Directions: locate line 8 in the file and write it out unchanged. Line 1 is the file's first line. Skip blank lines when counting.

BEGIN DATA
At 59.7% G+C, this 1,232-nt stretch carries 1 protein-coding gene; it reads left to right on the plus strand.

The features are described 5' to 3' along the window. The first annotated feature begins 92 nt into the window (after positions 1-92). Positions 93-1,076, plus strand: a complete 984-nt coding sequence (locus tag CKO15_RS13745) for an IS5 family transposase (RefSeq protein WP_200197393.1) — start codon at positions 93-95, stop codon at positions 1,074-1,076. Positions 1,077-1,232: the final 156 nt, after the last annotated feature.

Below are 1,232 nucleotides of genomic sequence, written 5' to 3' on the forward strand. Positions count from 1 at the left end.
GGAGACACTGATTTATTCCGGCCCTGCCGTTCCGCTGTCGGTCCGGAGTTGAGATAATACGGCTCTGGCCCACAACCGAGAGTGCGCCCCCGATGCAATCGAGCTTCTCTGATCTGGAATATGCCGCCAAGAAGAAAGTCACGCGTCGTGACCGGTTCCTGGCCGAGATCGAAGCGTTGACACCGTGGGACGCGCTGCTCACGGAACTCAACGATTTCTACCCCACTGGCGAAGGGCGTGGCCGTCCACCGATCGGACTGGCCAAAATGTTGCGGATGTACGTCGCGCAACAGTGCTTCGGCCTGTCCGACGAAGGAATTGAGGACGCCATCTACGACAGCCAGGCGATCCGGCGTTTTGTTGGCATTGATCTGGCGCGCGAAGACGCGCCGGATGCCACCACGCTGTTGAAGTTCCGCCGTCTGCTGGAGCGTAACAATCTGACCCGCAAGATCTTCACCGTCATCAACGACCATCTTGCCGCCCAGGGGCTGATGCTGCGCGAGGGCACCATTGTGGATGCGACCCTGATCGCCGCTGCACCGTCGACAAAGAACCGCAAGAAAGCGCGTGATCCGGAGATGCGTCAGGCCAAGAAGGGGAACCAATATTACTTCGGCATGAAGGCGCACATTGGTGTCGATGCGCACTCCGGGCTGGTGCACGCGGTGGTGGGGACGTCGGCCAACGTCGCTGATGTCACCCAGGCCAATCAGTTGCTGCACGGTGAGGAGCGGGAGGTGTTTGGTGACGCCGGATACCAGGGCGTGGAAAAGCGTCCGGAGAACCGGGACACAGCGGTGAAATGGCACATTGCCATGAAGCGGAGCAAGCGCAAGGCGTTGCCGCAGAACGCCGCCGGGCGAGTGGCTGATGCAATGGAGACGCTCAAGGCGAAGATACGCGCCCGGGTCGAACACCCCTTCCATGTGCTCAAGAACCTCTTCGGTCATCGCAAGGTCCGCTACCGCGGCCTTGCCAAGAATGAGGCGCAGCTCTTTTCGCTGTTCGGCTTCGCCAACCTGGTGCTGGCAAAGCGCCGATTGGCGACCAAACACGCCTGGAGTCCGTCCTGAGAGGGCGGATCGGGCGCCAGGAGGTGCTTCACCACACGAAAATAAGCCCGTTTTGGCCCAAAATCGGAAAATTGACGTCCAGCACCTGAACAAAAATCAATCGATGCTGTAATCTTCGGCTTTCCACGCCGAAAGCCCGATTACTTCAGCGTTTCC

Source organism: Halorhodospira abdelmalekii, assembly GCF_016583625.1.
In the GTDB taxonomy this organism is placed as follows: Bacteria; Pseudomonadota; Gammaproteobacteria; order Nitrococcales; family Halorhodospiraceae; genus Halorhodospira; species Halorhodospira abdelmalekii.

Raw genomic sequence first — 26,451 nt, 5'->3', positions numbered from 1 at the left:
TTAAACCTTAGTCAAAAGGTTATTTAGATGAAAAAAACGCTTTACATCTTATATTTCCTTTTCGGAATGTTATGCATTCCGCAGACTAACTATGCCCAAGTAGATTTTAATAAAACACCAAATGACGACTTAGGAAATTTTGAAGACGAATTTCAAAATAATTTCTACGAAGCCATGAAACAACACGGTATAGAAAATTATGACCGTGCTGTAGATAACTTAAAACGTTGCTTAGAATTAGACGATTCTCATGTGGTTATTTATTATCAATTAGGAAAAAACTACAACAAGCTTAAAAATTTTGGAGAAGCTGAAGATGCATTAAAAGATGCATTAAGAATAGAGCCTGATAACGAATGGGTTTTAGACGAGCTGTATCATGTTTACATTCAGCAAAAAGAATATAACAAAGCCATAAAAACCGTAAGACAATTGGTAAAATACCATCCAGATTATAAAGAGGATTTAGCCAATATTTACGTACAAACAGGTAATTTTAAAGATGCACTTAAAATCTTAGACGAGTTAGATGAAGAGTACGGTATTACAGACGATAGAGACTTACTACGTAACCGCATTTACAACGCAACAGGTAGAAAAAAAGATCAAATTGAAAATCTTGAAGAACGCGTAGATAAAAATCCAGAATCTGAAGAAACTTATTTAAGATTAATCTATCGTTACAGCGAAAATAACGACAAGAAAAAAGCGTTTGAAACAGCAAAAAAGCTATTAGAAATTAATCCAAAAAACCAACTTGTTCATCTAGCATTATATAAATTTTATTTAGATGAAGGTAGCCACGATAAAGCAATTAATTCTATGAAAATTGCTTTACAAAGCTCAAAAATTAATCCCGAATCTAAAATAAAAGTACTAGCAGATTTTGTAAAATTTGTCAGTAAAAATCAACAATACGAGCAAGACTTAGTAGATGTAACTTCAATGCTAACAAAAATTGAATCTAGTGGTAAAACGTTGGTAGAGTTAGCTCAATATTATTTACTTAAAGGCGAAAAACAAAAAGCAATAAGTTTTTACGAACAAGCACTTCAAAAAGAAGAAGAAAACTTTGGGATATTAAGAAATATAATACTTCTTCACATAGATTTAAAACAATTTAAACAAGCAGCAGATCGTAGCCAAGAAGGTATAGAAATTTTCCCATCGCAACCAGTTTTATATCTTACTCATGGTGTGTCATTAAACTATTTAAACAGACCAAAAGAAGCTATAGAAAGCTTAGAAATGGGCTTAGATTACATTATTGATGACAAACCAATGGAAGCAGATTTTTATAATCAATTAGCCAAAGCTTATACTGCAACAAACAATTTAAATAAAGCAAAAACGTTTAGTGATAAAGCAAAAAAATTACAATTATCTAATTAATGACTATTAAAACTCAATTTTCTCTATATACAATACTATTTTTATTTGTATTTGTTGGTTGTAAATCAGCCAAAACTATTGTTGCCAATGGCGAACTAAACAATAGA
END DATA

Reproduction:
TTAAACCTTAGTCAAAAGGTTATTTAGATGAAAAAAACGCTTTACATCTTATATTTCCTTTTCGGAATGTTATGCATTCCGCAGACTAACTATGCCCAAGTAGATTTTAATAAAACACCAAATGACGACTTAGGAAATTTTGAAGACGAATTTCAAAATAATTTCTACGAAGCCATGAAACAACACGGTATAGAAAATTATGACCGTGCTGTAGATAACTTAAAACGTTGCTTAGAATTAGACGATTCTCATGTGGTTATTTATTATCAATTAGGAAAAAACTACAACAAGCTTAAAAATTTTGGAGAAGCTGAAGATGCATTAAAAGATGCATTAAGAATAGAGCCTGATAACGAATGGGTTTTAGACGAGCTGTATCATGTTTACATTCAGCAAAAAGAATATAACAAAGCCATAAAAACCGTAAGACAATTGGTAAAATACCATCCAGATTATAAAGAGGATTTAGCCAATATTTACGTACAAACAGGTAATTTTAAAGATGCACTTAAAATCTTAGACGAGTTAGATGAAGAGTACGGTATTACAGACGATAGAGACTTACTACGTAACCGCATTTACAACGCAACAGGTAGAAAAAAAGATCAAATTGAAAATCTTGAAGAACGCGTAGATAAAAATCCAGAATCTGAAGAAACTTATTTAAGATTAATCTATCGTTACAGCGAAAATAACGACAAGAAAAAAGCGTTTGAAACAGCAAAAAAGCTATTAGAAATTAATCCAAAAAACCAACTTGTTCATCTAGCATTATATAAATTTTATTTAGATGAAGGTAGCCACGATAAAGCAATTAATTCTATGAAAATTGCTTTACAAAGCTCAAAAATTAATCCCGAATCTAAAATAAAAGTACTAGCAGATTTTGTAAAATTTGTCAGTAAAAATCAACAATACGAGCAAGACTTAGTAGATGTAACTTCAATGCTAACAAAAATTGAATCTAGTGGTAAAACGTTGGTAGAGTTAGCTCAATATTATTTACTTAAAGGCGAAAAACAAAAAGCAATAAGTTTTTACGAACAAGCACTTCAAAAAGAAGAAGAAAACTTTGGGATATTAAGAAATATAATACTTCTTCACATAGATTTAAAACAATTTAAACAAGCAGCAGATCGTAGCCAAGAAGGTATAGAAATTTTCCCATCGCAACCAGTTTTATATCTTACTCATGGTGTGTCATTAAACTATTTAAACAGACCAAAAGAAGCTATAGAAAGCTTAGAAATGGGCTTAGATTACATTATTGATGACAAACCAATGGAAGCAGATTTTTATAATCAATTAGCCAAAGCTTATACTGCAACAAACAATTTAAATAAAGCAAAAACGTTTAGTGATAAAGCAAAAAAATTACAATTATCTAATTAATGACTATTAAAACTCAATTTTCTCTATATACAATACTATTTTTATTTGTATTTGTTGGTTGTAAATCAGCCAAAACTATTGTTGCCAATGGCGAACTAAACAATAGA